‘The White Rose of Stalingrad’ was a female pilot who terrorized the Nazis
A Marine assigned to Task Force Taqaddum (TF TQ) advises and assists designated Iraqi Security Forces (ISF) in Anbar Province to enable ISF to degrade and defeat Da’esh (an Arabic acronym fro ISIL) and support the Mosul counterattack. (U.S. Army photo by Spc. Ethan Hutchinson/Released)

Such an agreement would underscore how the fight against IS has drawn the U.S. into a deepening role in Iraq.

At the height of the surge of U.S. forces in 2007 to combat sectarian violence that nearly tore Iraq apart, there were about 170,000 American troops in the country. The numbers were wound down eventually to 40,000 before the complete withdrawal in 2011.

The U.S. intervention against the Islamic State group, launched in 2014, was originally cast as an operation that would largely be fought from the skies with a minimal footprint on Iraqi soil. Nevertheless, that footprint has since grown given Iraqi forces’ need for support.

During a visit to Iraq in February, Mattis and Lt. Gen. Stephen Townsend, the top U.S. commander in Iraq, described an enduring partnership between the U.S. and Iraq.

“I imagine we’ll be in this fight for a while and we’ll stand by each other,” Mattis said.

Townsend, who was standing by Mattis, declined to say how long the United States will stay in Iraq.

Related: Defeating ISIS is hard; preventing ISIS 3.0 could be harder

But, he said, “I don’t anticipate that we’ll be asked to leave by the government of Iraq immediately after Mosul.” He added, “I think that the government of Iraq realizes their very complex fight, and they’re going to need the assistance of the coalition even beyond Mosul.”

The talks over a longer-term U.S. presence has greatly concerned Iran, which in turn is increasing support to some of Iraq’s Shiite militia forces, said Jafar al-Husseini, a representative from Kataib Hezbollah, an Iraqi Shiite militia group with close ties to Iran.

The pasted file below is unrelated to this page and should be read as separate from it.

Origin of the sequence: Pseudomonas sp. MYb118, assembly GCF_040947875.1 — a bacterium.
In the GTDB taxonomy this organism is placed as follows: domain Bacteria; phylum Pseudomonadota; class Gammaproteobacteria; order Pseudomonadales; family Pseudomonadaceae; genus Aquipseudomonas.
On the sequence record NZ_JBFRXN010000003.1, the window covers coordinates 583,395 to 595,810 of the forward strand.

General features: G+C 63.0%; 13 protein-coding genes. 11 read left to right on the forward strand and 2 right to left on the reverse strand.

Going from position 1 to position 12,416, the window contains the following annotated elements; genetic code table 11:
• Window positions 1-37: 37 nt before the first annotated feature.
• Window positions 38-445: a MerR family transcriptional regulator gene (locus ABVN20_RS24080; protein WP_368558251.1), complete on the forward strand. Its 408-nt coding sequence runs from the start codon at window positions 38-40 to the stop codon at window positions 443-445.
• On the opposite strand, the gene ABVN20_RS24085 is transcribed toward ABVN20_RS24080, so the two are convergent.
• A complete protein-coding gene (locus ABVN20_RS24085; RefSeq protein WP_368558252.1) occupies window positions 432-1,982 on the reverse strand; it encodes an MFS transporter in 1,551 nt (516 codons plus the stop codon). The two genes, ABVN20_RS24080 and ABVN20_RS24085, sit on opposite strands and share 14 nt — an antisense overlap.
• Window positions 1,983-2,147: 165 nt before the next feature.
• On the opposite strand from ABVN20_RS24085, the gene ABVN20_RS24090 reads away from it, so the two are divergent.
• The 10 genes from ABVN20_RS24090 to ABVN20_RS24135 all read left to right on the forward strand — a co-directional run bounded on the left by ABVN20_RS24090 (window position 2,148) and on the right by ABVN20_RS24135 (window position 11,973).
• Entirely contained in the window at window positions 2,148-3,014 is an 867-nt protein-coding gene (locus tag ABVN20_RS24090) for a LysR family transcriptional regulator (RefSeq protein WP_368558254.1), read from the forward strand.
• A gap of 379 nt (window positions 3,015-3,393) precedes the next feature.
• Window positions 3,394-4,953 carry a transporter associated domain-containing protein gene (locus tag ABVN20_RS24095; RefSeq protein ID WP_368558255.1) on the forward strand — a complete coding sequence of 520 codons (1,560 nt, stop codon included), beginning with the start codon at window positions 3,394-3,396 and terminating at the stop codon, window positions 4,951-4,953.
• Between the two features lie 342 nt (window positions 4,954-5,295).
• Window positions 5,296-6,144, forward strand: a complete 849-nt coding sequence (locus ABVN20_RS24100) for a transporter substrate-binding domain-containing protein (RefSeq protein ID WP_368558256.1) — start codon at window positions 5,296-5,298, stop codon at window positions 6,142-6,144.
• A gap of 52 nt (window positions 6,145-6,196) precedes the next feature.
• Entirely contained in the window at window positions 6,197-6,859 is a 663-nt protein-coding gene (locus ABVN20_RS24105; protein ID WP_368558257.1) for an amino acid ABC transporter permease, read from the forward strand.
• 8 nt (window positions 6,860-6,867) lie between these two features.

“Iraq’s security forces and the Popular Mobilization Forces (mostly Shiite militia groups) have the ability to protect ( Iraq’s) internal roads and borders, so why is al-Abadi using American security partners?” al-Hussein asked.

Al-Abadi has long struggled to balance Iraq’s dependence on both the U.S. and Iran. Both countries are key security and economic partners for Iraq, yet are often at odds with each other when it comes to regional politics and security in the greater Middle East.

Over the nearly three-year-long fight against IS, Iraqi forces closely backed by the U.S.-led coalition have retaken some 65 percent of the territory the extremists once held in the country, according to the U.S.-led coalition. But Iraq’s military is still in the process of rebuilding and reorganizing after it was largely gutted by widespread corruption under former Prime Minister Nouri al-Maliki.

Klapper reported from Washington. Associated Press Writer Lolita C. Baldor in Washington contributed to this report.

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Trump picks controversial general for National Security Advisor post

President-elect Donald Trump named three members of his national-security team Nov. 18, including his pick for Attorney General, CIA director and National Security Advisor.


‘The White Rose of Stalingrad’ was a female pilot who terrorized the Nazis
Army Lt. Gen. Mike Flynn previously led the Defense Intelligence Agency. He retired after political backlash from his harsh criticism of the Obama administration’s war on terrorism. (Photo from Defense Department)

According to multiple media reports, retired Army Lt. Gen. Mike Flynn was selected to be Trump’s National Security Advisor, while Alabama Republican Sen. Jeff Sessions was chosen for the Attorney General slot.

Kansas Rep. Mike Pompeo was asked to serve as director of the Central Intelligence Agency.

‘The White Rose of Stalingrad’ was a female pilot who terrorized the Nazis
Kansas Rep. Mike Pompeo was picked to head the Central Intelligence Agency. (Official congressional portrait)

Flynn, who had been a strong supporter of Trump on the campaign train and was a former director of the Defense Intelligence Agency, served in a number of posts during his Army career. He took part in Operations Urgent Fury and Restore Democracy, then served tours in Iraq and Afghanistan prior to taking charge of the DIA.

Flynn’s service decorations include the Defense Superior Service Medal with two oak leaf clusters, the Defense Meritorious Service Medal, the Bronze Star with three oak leaf clusters, the Meritorious Service medal with five oak leaf clusters, and the Army Commendation Medal with five oak leaf clusters.

Flynn’s tenure as DIA director was marked by controversy, leading him to retire in August 2014.